-Landing on Water (Geffen, 1986)
Key tracks: "Hippie Dream," "Pressure." Avoid: "Violent Side," "People on the Street," "Hard Luck Stories."
It's not as if adding big arena rock sounds to his music was a detestable and unsuitable act by Neil. The fact is that he just didn't know how to write those types of tunes as most of this LP falls flat. There are so few things to enjoy here and it doesn't have the goofy act of Everybody's Rockin', so Landing on Water just may be the worst album Neil has ever done to this very day. The opening cut, "Weight of the World," isn't so bad, though it's not terribly distinctive or impressive either. "Violent Side," "Bad News Beat," "People on the Street," "Hard Luck Stories," and "I Got a Problem" all suffer from being poorly written, burdened with weak melodies, clunky keyboards and production and instrumentation that simply drags them down further. These songs in particular lack any of the rhythmic variety and precision of the best techno of the 80s, showing Neil was likely out of his element with this style.
Another noticeable bugaboo is in the titles and lyrical matter of the songs. They all sound like they were ripped from the headlines of magazines or tabloid papers but the problem is they offer little to no imagination to build off of these ideas ("People on the street need a place to go" and the other lines of that song are about as bare bones and boring as the worst of Re-ac-tor which was looking mighty fine at this point). "Touch the Night" is nothing much, but it manages to be one of the singles drawn from the LP and one of its stronger cuts. Can't complain too much about that one. Same goes for "Drifter," a decent way to end Landing on Water considering how mediocre the rest of the album tends to be. Famed session drummer Steve Jordan provides the pounding, loud work at the skins, while Neil and Danny Kortchmar provide guitar work. There's no bass because of all the synthesizers providing the bottom end and these doodlings on the keys are provided by all three and yet, that doesn't seem to work toward providing a steady rhythm here. A conventional rhythm section is indeed missed.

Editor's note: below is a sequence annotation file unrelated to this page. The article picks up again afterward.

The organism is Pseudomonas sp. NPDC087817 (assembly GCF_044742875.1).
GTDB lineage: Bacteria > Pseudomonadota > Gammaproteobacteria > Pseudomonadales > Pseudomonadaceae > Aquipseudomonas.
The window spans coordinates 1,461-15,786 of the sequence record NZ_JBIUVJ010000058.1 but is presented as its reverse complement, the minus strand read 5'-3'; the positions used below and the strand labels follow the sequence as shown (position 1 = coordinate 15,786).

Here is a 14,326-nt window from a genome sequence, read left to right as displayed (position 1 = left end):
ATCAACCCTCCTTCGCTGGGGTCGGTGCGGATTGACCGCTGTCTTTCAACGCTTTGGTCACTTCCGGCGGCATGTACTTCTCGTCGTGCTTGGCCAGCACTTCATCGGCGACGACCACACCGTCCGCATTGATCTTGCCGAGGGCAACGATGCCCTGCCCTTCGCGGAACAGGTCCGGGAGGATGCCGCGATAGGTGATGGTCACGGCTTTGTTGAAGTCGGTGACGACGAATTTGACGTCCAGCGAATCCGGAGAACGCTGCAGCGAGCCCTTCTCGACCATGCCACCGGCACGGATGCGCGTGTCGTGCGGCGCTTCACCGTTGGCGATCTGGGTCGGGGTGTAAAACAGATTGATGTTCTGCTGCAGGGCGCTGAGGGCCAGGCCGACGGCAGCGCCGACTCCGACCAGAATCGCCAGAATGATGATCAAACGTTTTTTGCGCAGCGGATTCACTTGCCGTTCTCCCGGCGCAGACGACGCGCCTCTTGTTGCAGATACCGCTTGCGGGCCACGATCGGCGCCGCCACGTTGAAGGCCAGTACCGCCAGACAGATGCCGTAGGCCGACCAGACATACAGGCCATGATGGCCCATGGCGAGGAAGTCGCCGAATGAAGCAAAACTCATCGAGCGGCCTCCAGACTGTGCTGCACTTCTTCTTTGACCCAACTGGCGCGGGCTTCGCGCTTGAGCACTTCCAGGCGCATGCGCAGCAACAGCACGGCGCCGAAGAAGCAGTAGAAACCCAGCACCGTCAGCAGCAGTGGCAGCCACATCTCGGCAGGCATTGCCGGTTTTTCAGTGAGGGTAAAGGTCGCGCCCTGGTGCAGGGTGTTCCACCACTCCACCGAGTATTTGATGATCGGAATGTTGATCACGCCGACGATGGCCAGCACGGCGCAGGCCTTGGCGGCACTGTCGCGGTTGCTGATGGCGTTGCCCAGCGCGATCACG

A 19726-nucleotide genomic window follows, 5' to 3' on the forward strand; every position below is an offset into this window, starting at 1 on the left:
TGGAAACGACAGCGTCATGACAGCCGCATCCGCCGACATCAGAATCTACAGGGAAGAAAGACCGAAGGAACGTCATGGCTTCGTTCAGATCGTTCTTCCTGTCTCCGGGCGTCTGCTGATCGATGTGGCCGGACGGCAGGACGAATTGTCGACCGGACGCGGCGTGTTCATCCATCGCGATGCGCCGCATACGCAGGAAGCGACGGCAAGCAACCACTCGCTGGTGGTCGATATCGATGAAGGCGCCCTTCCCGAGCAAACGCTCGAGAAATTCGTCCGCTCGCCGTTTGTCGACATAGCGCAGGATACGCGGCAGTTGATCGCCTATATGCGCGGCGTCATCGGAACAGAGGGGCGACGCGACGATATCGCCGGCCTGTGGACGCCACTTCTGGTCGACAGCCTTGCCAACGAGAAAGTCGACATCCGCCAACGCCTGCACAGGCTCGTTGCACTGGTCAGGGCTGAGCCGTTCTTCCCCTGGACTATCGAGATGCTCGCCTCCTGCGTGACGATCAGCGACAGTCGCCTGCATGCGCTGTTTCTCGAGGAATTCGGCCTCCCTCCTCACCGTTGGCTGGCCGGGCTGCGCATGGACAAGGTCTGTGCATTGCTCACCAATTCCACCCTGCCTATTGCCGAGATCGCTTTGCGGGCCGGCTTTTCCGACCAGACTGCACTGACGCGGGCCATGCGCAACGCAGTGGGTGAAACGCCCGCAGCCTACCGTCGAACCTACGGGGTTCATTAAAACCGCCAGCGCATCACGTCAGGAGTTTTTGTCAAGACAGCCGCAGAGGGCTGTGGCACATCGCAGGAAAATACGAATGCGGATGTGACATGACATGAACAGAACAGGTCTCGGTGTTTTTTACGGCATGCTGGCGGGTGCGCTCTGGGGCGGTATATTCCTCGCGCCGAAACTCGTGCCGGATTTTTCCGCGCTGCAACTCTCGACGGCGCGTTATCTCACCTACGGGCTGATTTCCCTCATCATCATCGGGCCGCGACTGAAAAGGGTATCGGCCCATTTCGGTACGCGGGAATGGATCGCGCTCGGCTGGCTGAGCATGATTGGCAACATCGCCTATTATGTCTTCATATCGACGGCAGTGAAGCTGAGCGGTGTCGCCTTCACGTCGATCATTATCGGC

Landing on Water gets quite grating because it's all mechanically distorted guitars, intrusive sound effects, dull synth parts and ear-splitting drums. But other than a boys choir thrown in on a couple tracks, that's all you get. The incredibly similar sound to each tune eventually gets irritating, except when the song isn't bottom of the barrel, which happens so infrequently. The only stellar songs here are "Hippie Dream" and to a lesser extent "Pressure." "Hippie Dream" uses the tech-rock settings to great effect as Neil sings a thinly veiled message to disgraced David Crosby, at this point serving a drug and firearms offense after his crack-cocaine addiction grew well out of control by the early 80s. The lyrics to "Hippie Dream" are some of Neil's sharpest in the 80s. Neil's acid tongue remarks "But the tie-dye sails/Were just a hippie dream/Capsized in excess/If you know what I mean." Certainly it's Neil throwing stones from his high and mighty perch, but he does it somewhat out of concern for his old friend and how his hippie paradise was squandered by such reckless drug abuse.
"Pressure" meanwhile, is a nervy new wave rocker with just a few of the usual synth hijinks but they're kept at a restrained role. There's what sounds like a brief saxophone wail, although it's just as likely to be a processed synth sax noise. If the rest of the album was like the aformentioned two, perhaps Landing on Water could have been a worthy genre exercise and a sign of a turnaround. Instead, it's likely the worst LP the great N.Y. has ever put out. Everybody's Rockin' is merely a mediocre nostalgia trip to Neil's youth and the rockabilly he grew up on, but Landing on Water is an attempt to create relevant contemporary 80s rock that falls well short of the mark, or at least the notch a critic would expect from a Neil Young. Taking that into consideration, this is quite the dud. You're better off just picking up a few songs from this and eschewing the rest.